Which isn't really the marketing strategy we had in mind. Why that set of patterns and colours triggered this association on one side of the Atlantic and not the other, I'd love to know.

So we toned it down and made it even simpler:

Whereas the Dutch publisher solved the problem in a different way:

Removing the cross from the capital P, and smacking an ecumenical fish in the middle of the page, serves to dispel any hint of Nazi chic.

The British publishers, meanwhile, produced something completely different - less Presbyterian severity, more hints of medievalism. I'm not really sure what it's supposed to symbolise, but it's pretty.

Complete, of course, with a prominent endorsement from Diarmaid MacCulloch: one of the many people without whom this wouldn't have happened. Thank you all. And feel free to buy copies of all three editions so you can compare.

Friday, 10 March 2017

You only live twice

A new experience for me: the second edition of my 2009 textbook The Age of Reformation is out.

I’ve not prepared a second edition of anything before, and I don’t know of any handbook to the experience. I did it because they asked, obviously!, but I’ve got my doubts about the process. I struggle to think of second editions of academic history textbooks that are improvements on the original. The most promising model is probably that taken by, for example, Eamon Duffy’s Stripping of the Altars, in which the text was left alone and a new extended introduction added. But that requires having a new body of thoughts, and I’m also not sure I could get away with expecting libraries to restock just for an introductory essay. Others have added new substantive chapters while again leaving the rest alone. The worst case I can think of is A. G. Dickens’ The English Reformation, whose second edition, 25 years after the first, ended up doubling down on the points in the first which had been heavily criticised. The result was that a venerable but dated book ended up looking merely grouchy and wrong. I think it even, like an ill-considered sequel, ended up devaluing the original by a kind of blowback.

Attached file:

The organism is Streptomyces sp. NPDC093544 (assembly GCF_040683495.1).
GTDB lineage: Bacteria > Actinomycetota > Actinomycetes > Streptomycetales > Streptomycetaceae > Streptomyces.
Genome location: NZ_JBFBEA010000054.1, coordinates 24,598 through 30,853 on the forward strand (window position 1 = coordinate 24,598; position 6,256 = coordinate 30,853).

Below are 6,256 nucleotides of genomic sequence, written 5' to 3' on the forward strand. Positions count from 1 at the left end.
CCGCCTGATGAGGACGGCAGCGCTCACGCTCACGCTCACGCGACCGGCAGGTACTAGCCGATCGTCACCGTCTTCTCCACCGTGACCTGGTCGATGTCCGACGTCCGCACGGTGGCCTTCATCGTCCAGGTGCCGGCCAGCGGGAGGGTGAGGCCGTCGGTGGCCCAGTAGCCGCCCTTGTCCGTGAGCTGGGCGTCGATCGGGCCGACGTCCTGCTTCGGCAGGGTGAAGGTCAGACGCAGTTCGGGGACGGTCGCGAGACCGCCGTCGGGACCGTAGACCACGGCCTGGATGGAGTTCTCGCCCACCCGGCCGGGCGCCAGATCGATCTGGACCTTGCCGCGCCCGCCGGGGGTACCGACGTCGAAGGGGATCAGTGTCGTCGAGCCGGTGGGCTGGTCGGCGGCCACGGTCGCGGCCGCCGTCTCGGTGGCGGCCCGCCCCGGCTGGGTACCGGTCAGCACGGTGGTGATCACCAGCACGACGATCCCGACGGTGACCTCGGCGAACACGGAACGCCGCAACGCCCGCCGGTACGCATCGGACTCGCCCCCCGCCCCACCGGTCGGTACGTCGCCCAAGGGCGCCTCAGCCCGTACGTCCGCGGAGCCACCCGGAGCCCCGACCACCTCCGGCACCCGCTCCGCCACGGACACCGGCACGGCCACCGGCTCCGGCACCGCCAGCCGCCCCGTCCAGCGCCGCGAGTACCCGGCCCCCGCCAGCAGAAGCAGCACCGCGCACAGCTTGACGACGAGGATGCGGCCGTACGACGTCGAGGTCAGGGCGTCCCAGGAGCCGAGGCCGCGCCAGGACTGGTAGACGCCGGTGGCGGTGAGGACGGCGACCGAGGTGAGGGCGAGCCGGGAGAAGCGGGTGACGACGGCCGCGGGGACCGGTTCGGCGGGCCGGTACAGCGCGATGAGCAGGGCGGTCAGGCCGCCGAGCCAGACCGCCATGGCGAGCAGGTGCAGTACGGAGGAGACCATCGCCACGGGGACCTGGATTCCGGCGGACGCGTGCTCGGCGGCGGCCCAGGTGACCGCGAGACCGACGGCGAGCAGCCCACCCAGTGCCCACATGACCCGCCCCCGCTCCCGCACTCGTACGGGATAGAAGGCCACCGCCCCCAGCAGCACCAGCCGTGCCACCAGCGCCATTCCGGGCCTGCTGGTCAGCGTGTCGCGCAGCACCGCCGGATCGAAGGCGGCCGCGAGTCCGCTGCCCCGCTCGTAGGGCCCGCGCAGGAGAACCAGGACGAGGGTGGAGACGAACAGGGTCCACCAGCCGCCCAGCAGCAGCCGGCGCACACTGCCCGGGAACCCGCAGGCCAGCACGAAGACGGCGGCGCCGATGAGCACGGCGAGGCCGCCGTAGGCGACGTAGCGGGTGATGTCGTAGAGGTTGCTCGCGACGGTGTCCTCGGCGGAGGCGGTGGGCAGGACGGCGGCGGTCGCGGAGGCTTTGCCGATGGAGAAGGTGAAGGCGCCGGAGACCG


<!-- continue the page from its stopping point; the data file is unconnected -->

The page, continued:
A different kind of example is suggested by Fletcher’s Tudor Rebellions, which is now in its sixth edition and has been taken over by Diarmaid MacCulloch. This is almost a case of the proverbial broom with the new head and handle. It works, in large part because that series centres around primary sources and there is always scope for refining and (this is the other secret) extending those.

So what I ended up doing was a thorough but not heavy rewrite. I kept the structure the same – no new chapters – but revised every page: no changes on some, fiddly and obsessive minor tweaks on some, and some pretty substantial changes. This includes recanting some ghastly errors – in particular, which I should have known better, my use of some of George Bernard’s material on the young Henry VIII’s religion, which Richard Rex has helpfully and conclusively demolished. I put in a fair bit more Irish material, thanks to Henry Jefferies; a fair bit more on several rebellions, especially on the new material suggesting overlaps between the 1549 ‘Prayer Book rebellion’ and the more generalised ‘camping time’ of the same year; some new stuff on the prehistory of the dissolution of the monasteries; et cetera.

Inevitably the result is a bit longer: closer to 130,000 than 120,000 words. But it’s printed in smaller and more congested type, so slightly fewer pages. A handsome new cover to make up for it. I had to point out when cover proofs came through that it might be wise to have ‘Second Edition’ somewhere on the cover.

... And that’s it. I am still not entirely sure it’s a good idea: perhaps rather than dressing mutton as lamb, it would be better to let it age gracefully. My honest advice to anyone looking to buy a survey of the English Reformation is to go for Peter Marshall's about-to-be-published Heretics and Believers, which is a really heavyweight and compelling narrative. Still, I’d be interested to know if anyone has thought seriously about the second-edition phenomenon. And while you mull that, please rush out and buy a copy, or they’ll never commission a third edition.